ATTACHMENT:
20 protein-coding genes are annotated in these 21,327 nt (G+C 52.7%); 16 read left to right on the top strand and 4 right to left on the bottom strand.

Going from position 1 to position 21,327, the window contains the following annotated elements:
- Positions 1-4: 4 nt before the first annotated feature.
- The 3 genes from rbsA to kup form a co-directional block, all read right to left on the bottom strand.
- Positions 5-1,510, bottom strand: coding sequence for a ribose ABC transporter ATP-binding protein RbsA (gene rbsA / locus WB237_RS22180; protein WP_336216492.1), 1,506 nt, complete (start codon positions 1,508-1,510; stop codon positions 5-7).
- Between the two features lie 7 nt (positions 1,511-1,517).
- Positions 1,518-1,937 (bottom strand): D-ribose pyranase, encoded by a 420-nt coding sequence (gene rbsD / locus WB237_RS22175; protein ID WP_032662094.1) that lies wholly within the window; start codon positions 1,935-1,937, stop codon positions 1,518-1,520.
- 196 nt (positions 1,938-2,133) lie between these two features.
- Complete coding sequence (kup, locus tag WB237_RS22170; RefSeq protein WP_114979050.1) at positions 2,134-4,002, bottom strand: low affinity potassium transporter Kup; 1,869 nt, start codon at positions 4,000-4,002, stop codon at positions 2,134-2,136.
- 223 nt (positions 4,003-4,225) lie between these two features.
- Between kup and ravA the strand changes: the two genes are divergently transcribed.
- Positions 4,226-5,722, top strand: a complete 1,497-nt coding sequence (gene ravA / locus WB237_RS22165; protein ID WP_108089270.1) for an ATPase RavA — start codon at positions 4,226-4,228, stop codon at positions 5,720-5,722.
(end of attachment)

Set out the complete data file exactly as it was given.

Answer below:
20 protein-coding genes are annotated in these 21,327 nt (G+C 52.7%); 16 read left to right on the top strand and 4 right to left on the bottom strand.

Going from position 1 to position 21,327, the window contains the following annotated elements:
- Positions 1-4: 4 nt before the first annotated feature.
- The 3 genes from rbsA to kup form a co-directional block, all read right to left on the bottom strand.
- Positions 5-1,510, bottom strand: coding sequence for a ribose ABC transporter ATP-binding protein RbsA (gene rbsA / locus WB237_RS22180; protein WP_336216492.1), 1,506 nt, complete (start codon positions 1,508-1,510; stop codon positions 5-7).
- Between the two features lie 7 nt (positions 1,511-1,517).
- Positions 1,518-1,937 (bottom strand): D-ribose pyranase, encoded by a 420-nt coding sequence (gene rbsD / locus WB237_RS22175; protein ID WP_032662094.1) that lies wholly within the window; start codon positions 1,935-1,937, stop codon positions 1,518-1,520.
- 196 nt (positions 1,938-2,133) lie between these two features.
- Complete coding sequence (kup, locus tag WB237_RS22170; RefSeq protein WP_114979050.1) at positions 2,134-4,002, bottom strand: low affinity potassium transporter Kup; 1,869 nt, start codon at positions 4,000-4,002, stop codon at positions 2,134-2,136.
- 223 nt (positions 4,003-4,225) lie between these two features.
- Between kup and ravA the strand changes: the two genes are divergently transcribed.
- Positions 4,226-5,722, top strand: a complete 1,497-nt coding sequence (gene ravA / locus WB237_RS22165; protein ID WP_108089270.1) for an ATPase RavA — start codon at positions 4,226-4,228, stop codon at positions 5,720-5,722.